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In the medical setting, needles are often used to deliver necessary and even life-saving medicines. But when needles are improperly disposed of, they can become very dangerous. Improperly disposed needles can cause injury or infectious disease. While this is an important issue for those who use needles to treat diabetes or pulmonary hypertension at home, it is perhaps even more important for those working in hospitals and doctors’ offices. In either the home or the medical office/hospital setting, a sharps container is one of the best ways to prevent harm from improper needle disposal. These containers are hard, plastic containers that can be affixed to the wall of a hospital room, doctor’s treatment room, or kept in the home. These bright red containers clearly warn users of the fact that they contain medical waste. Additionally, particular sharps containers can be sent via mail to be further disposed of properly. Sharps containers are important because needles simply tossed in a trash can can poke through the plastic and other rubbish, and stick a person who is trying to empty the trash bag or can.

If this happens with a needle that is infected, the person who “gets the stick” can contract HIV (the virus that causes AIDs) or hepatitis. It goes without saying that contracting HIV has an incredible and permanent impact on a person’s life, but hepatitis can also be dangerous. Needle sticks can also cause injuries by puncturing skin, muscle, and possibly nerves. But all of these harms can be avoided if the needles are properly disposed of. If a person cannot dispose of a needle in a sharps container, some other container may do. However, obtaining a sharps container can be cheap and easy. If you need a sharps container with a mail back service, call the AIDS Action Committee Pharmacy Access Hotline to find out more about personal sharps containers. The number to reach them at is 1-800-988-5209. The company where you get your medicine should be able to provide you with one.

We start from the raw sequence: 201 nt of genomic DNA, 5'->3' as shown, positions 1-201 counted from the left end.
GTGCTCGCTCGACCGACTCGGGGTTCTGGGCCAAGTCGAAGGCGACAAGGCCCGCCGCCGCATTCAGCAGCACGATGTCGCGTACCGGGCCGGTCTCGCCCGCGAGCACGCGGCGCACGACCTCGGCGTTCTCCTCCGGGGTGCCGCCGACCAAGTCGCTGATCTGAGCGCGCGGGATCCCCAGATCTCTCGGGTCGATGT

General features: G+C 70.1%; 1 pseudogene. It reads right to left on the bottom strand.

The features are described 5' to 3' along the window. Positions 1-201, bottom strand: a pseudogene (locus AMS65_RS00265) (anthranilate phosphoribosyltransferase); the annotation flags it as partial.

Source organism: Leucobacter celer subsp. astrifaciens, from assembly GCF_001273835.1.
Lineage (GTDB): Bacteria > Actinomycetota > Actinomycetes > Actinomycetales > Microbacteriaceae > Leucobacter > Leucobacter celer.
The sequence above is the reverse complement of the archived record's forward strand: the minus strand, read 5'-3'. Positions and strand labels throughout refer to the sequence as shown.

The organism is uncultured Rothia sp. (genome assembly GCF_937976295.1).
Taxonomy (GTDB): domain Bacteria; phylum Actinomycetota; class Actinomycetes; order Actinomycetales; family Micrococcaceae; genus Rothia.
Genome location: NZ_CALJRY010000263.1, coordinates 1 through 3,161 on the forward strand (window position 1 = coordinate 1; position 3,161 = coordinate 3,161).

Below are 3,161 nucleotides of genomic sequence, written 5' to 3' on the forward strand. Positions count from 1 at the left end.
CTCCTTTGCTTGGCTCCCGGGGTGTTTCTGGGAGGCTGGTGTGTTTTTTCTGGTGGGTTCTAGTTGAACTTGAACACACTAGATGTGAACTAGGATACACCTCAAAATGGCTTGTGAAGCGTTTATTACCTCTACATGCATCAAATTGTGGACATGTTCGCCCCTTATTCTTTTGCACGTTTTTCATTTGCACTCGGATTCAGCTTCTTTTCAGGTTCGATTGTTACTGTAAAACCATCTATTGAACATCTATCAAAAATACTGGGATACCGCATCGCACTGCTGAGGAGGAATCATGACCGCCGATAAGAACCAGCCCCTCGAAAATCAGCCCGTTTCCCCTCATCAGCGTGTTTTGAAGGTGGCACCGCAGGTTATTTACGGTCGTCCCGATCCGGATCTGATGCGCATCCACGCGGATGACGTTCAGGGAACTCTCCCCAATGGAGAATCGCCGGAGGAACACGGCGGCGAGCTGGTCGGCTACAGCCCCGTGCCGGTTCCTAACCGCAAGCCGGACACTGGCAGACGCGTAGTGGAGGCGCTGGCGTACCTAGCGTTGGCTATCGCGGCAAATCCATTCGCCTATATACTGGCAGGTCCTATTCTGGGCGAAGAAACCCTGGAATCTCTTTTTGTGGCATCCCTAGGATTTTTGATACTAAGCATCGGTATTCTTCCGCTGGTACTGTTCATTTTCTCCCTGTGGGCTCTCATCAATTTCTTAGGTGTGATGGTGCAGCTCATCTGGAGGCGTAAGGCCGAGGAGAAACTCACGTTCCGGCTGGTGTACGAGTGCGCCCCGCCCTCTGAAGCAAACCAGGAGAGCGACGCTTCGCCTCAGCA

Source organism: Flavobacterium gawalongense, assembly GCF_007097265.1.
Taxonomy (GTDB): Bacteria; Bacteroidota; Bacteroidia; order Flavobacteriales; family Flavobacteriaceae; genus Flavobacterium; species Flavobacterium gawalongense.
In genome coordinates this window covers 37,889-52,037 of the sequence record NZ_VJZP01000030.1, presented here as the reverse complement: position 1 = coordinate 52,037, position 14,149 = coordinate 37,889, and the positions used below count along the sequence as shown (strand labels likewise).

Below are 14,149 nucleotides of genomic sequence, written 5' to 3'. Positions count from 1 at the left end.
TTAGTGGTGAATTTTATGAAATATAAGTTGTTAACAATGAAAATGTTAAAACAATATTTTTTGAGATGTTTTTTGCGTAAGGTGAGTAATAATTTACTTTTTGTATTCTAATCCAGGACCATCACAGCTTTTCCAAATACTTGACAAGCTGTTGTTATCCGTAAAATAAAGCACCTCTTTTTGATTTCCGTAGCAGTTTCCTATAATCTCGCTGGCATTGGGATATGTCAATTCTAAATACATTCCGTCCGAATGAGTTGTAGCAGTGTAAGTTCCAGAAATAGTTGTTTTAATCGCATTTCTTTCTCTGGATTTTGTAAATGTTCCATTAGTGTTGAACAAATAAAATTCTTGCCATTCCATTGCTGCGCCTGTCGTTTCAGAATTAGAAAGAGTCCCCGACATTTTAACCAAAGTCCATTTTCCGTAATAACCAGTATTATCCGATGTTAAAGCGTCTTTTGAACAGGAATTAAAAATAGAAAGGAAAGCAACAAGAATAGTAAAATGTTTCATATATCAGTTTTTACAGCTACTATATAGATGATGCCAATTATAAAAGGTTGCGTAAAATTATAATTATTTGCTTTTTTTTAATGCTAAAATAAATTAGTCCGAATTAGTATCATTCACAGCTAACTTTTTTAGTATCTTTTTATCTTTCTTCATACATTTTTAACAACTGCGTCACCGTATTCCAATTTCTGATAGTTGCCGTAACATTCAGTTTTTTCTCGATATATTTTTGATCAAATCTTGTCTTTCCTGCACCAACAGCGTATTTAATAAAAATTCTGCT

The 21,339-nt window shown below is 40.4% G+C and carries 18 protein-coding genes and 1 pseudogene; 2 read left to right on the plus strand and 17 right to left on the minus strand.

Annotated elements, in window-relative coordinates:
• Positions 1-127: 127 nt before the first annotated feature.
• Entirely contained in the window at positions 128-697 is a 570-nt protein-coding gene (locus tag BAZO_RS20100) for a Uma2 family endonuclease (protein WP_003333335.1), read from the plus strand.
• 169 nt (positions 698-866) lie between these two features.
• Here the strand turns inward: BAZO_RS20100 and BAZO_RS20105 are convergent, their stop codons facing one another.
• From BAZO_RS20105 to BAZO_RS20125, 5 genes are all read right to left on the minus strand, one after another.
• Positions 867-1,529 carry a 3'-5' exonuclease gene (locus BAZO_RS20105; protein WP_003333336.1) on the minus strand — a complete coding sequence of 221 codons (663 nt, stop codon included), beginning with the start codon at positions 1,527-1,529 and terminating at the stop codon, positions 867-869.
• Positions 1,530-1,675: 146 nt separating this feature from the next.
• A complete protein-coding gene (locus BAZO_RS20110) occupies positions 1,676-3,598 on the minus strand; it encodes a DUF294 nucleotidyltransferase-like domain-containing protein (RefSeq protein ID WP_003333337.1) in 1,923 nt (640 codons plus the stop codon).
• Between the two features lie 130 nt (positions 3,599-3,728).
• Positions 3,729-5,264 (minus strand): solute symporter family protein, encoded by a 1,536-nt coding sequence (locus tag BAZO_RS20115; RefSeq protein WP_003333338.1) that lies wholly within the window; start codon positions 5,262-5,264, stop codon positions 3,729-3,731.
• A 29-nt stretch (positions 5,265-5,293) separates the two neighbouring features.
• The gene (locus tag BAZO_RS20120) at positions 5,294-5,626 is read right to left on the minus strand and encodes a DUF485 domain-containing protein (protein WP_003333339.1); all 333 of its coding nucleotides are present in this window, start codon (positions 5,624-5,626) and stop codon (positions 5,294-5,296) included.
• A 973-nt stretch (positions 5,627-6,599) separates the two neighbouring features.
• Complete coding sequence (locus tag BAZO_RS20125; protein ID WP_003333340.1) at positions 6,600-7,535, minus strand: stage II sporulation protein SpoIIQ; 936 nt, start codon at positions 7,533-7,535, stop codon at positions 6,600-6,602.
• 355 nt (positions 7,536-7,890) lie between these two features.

One Comment

  1. Gravatar for Ann Germanow

    In public-use women's restrooms, the metal or plastic "sanitary" napkin disposal receptacles mounted to stall partitions are commonly used for the disposal of needles. This occurs in public, commercial, institutional, retail, government facilities, especially when a sharps container is not provided.

    Since "sanitary" napkin receptacles are not always properly lined with a plastic bag to enclose the contents (OSHA expectation), janitorial staff reach their hands into the container to remove soiled products. This increases the risk of needle sticks. As one supervisor wrote, "some women would drop needles in the sanitary napkin receptacles, even though we provide a needle container."

    The solution at this facility was to remove all the "sanitary" napkin receptacles and install small refillable dispensers to dispense single use, personal size biodegradable plastic bags for the disposal of sanitary pads and tampons. Safe, clean and easy; women discard feminine care items in the restroom trash can and needles in the sharps container.

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